The thermal expansion valve measures and maintains the level of refrigerant that goes into your A/C’s evaporator coil. Once vaporized, the refrigerant vapor takes absorbed heat from the air inside the home and discharges it outside via the condenser coil.

In hotter weather, more refrigerant is needed for your system to work at optimum performance and reduce the humidity in your home.

By installing a universal thermal expansion valve, not only can you reduce the humidity in your home, but you can also run your system at a more efficient rate – which saves you money and can lengthen your A/C’s lifespan.

4. Check Your Refrigerant Charge

An integral part of any A/C unit is the refrigerant. It keeps everything running smoothly and efficiently. If you’ve noticed any of these symptoms lately, you might be running low on coolant:

  1. An unexplained increase on your electric bills
  2. High humidity levels
  3. A build-up of ice on the outside unit
  4. A hissing noise is coming from the unit

Low refrigerant levels can cause your unit to struggle to do its job – it won’t be able to get rid of the excessive heat and humidity building up in your home. If left, low refrigerant levels can cause a lot more problems within you’re A/C, including coils freezing and compressors seizing up.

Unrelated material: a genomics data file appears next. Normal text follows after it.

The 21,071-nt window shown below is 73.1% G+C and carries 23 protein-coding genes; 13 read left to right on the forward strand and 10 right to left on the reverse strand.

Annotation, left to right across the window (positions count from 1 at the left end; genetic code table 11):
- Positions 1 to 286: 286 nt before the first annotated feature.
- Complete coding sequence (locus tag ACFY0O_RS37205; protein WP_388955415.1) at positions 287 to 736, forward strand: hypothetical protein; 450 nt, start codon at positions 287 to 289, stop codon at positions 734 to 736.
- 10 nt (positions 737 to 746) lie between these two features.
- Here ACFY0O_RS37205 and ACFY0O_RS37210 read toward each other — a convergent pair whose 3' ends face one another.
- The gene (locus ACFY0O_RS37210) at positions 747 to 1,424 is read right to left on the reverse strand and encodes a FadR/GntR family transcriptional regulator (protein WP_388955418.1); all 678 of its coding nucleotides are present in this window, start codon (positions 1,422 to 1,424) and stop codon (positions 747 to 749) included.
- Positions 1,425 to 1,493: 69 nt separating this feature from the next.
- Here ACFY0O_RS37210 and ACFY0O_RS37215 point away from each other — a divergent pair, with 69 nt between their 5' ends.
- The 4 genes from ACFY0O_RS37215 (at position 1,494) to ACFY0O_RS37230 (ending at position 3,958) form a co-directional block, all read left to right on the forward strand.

Low refrigerant doesn’t ‘just happen’ – if it’s running low, there’s a leak somewhere that needs to be fixed as soon as possible. Topping it up is a short term solution, this is a problem that is best solved quickly. Low refrigerant is the catalyst for many expensive problems.

During your annual maintenance inspections, your HVAC company should check all your refrigerant levels and diagnose any problems immediately. If you’re worried your A/C refrigerant charge is running low, get a professional in immediately to sort it out for you.

5. Consider Upgrading To A High-Efficiency System

When it comes to A/C units and our climate – the more efficient, the better!